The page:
Its outstanding feature is the long, high first dorsal which is slate or cobalt blue with a scattering of black spots. The second dorsal fin is very small. The bill is longer than that of the spearfish, usually a little more than twice the length of the elongated lower jaw. The vent is just forward of the first anal fin. The sides often have pale, bluish gray vertical bars or rows of spots.
More on the Saifish from the IGFA.org Fish Database
Its fighting ability and spectacular aerial acrobatics endear the sailfish to the saltwater angler, but it tires quickly and is considered a light tackle species. Fishing methods include trolling with strip baits, plures, feathers or spoons, as well as live bait fishing and kite fishing. The most action is found where sailfish are located on or near the surface where they feed.
Recent acoustical tagging and tracking experiments suggest that this species is quite hardy and that survival of released specimens is good
FECOP Fish Facts: Pacific Sailfish
Fastest Fish in the Sea at up to 70mph
World Record 222 lbs (Ecuador)
Common Name: Sailfish
Scientific Name: Istiophorus
Group Name: School
Average life span in The Wild: 4 years
Feeding Tactics: Uses its bill to stun individual fish or slash groups of fish
Costa Rica’s Fishing Laws Allow International Fleets to Capture 95 percent of the Tuna Caught Within Costa Rican Waters
Costa Rica’s laws allow international fleets to capture 95 percent of the tuna caught within Costa Rican waters, researchers from the National University (UNA) announced.
The figure is part of the research for a new book called “Characteristics of Tuna Fishing in Costa Rica” that researchers presented at a press conference on Wednesday.
The commercial value of tuna here is of some $62 million per year. Of this total, Costa Rica receives only $904,000 in licensing fees, the report states.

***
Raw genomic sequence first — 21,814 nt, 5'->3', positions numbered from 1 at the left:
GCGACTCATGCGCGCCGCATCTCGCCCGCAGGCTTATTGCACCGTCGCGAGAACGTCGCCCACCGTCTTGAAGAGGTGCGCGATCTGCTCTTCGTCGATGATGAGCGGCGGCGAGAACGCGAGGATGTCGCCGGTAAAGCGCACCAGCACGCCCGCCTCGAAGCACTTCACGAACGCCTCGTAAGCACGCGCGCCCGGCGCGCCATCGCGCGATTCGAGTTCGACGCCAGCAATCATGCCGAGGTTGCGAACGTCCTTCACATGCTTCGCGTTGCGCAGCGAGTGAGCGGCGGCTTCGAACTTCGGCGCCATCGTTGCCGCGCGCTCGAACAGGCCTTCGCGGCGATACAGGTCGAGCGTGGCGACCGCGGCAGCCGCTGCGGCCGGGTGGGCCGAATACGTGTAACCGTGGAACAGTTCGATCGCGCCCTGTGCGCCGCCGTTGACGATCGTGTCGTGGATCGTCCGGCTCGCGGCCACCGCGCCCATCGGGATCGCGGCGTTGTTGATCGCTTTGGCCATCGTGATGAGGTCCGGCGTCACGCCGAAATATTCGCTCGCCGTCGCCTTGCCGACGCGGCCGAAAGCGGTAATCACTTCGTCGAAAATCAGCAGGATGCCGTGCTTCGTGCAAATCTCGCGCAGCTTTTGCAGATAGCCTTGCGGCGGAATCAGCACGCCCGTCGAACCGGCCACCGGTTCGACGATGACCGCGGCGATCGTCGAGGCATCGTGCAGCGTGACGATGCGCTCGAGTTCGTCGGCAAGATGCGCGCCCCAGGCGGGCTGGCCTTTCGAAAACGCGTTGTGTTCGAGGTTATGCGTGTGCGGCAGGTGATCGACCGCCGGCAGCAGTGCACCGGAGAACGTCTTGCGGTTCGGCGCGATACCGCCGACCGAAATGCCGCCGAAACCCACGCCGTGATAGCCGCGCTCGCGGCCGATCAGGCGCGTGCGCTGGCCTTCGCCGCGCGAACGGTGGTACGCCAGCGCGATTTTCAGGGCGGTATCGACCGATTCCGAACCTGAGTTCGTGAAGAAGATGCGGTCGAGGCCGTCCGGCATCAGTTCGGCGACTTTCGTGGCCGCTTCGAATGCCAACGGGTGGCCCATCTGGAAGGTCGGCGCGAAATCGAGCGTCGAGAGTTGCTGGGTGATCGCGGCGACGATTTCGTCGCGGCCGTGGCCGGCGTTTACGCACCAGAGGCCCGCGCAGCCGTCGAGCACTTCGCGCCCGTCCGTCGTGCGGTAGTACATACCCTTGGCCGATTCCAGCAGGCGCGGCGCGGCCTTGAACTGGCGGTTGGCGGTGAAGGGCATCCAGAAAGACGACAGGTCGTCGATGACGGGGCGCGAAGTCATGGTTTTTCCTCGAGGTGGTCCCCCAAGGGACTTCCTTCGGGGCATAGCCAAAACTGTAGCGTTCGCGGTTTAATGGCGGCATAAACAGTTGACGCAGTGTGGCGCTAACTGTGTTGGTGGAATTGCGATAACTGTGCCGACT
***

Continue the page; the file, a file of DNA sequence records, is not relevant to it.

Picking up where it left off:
That means the country receives some $19 for each metric ton of tuna, which can reach a market price of some $2,000.
Official data from the Costa Rican Fisheries Institute (INCOPESCA) say that the estimated total catch of tuna here is 25,000 metric tons per year. According to the researchers’ report, approximately 5,000 tons stay here for local distribution.
UNA researcher Olman Segura said that this situation “forces Costa Rica to import tuna every year, despite having plenty inside its territory.”
The report notes that international vessels are using industrial purse seines with lengths of up to two kilometers (some 1.2 miles) and more than 200 meters (656 feet) in depth. The local fleet, however, is still using artisanal fishing techniques.
“Local artisanal fishermen catch in a year what these vessels can catch in just one trip,” the report states.
Moreover, industrial fleets don’t even process the tuna here. They take their catch to processing plants located primarily in Colombia, Ecuador, El Salvador, Guatemala and Venezuela.
The study urges the government to amend fishing laws in order to boost income for the country. They also recommend improved training for artisanal tuna fishers and the drafting of measures to promote tuna processing at local plants.
MARVIVA Director Jorge Jiménez Ramón said at the presentation that Costa Rica is giving away its fishing wealth.
“Instead of fostering a local fleet that can fish in a responsible way, we are allowing others to take our fish away from the country,” he said.
Researchers also recommend updating license fees using a tonnage-based collection system as established by the Inter-American Tropical Tuna Commission. Updated fees, according to current standards, would provide an estimated annual revenue of up to $2.7 million, the report says.
Segura said that one of the main objectives of the study is to boost job creation in coastal areas, which include some of the regions of Costa Rica with the fewest job opportunities.
“We also aim to strengthen the work of INCOPESCA so they can improve their controls, especially over illegal fishing,” he said.
The report came just days after the Executive Branch announced it is drafting a decree to amend regulations on tuna fishing in Costa Rica.
INCOPESCA Executive President Gustavo Meneses said on March 7 that the new decree will outline the guidelines for a new tuna license-granting model based on scientific and technical criteria.
Meneses said they will also update fishing license fees according to current market standards.
“The new model seeks to rationalize the impact of purse seine tuna fishery,” he said, adding that the plan will allow grant fishermen “a better chance of improving their catch, without compromising environmental balance.”
Local artisanal fishermen catch in a year what industrial tuna fleet vessels can catch in just one trip, the report states.
FRIENDS… last week we had a Satellite Tag recovered in Costa Rica. Talk about a needle in a haystack. The odds of recovering one of these tags after popping off are “one in a million.” However, thanks to great friends, a great team and world-wide support we got it.
A Pop-Up Satellite Archival Tag (PSAT) that was originally deployed on a Roosterfish while fishing the coastal waters near Quepos, Costa Rica has been found and returned to us!